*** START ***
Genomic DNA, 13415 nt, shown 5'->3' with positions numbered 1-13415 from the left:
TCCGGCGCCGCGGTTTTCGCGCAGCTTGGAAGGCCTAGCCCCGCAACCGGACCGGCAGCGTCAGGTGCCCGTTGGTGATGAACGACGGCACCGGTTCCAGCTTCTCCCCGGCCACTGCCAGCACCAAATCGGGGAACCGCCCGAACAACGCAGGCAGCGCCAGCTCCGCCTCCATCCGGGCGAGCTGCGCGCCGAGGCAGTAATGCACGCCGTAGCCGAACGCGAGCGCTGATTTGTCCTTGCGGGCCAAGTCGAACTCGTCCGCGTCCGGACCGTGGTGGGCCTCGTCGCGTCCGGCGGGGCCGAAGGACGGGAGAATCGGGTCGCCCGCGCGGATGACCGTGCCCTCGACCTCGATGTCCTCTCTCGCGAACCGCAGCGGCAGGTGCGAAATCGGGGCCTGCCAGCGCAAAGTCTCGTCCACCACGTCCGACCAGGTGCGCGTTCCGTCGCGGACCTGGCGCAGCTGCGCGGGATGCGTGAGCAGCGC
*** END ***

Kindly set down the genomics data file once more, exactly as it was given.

Genomic DNA, 13415 nt, shown 5'->3' with positions numbered 1-13415 from the left:
TCCGGCGCCGCGGTTTTCGCGCAGCTTGGAAGGCCTAGCCCCGCAACCGGACCGGCAGCGTCAGGTGCCCGTTGGTGATGAACGACGGCACCGGTTCCAGCTTCTCCCCGGCCACTGCCAGCACCAAATCGGGGAACCGCCCGAACAACGCAGGCAGCGCCAGCTCCGCCTCCATCCGGGCGAGCTGCGCGCCGAGGCAGTAATGCACGCCGTAGCCGAACGCGAGCGCTGATTTGTCCTTGCGGGCCAAGTCGAACTCGTCCGCGTCCGGACCGTGGTGGGCCTCGTCGCGTCCGGCGGGGCCGAAGGACGGGAGAATCGGGTCGCCCGCGCGGATGACCGTGCCCTCGACCTCGATGTCCTCTCTCGCGAACCGCAGCGGCAGGTGCGAAATCGGGGCCTGCCAGCGCAAAGTCTCGTCCACCACGTCCGACCAGGTGCGCGTTCCGTCGCGGACCTGGCGCAGCTGCGCGGGATGCGTGAGCAGCGC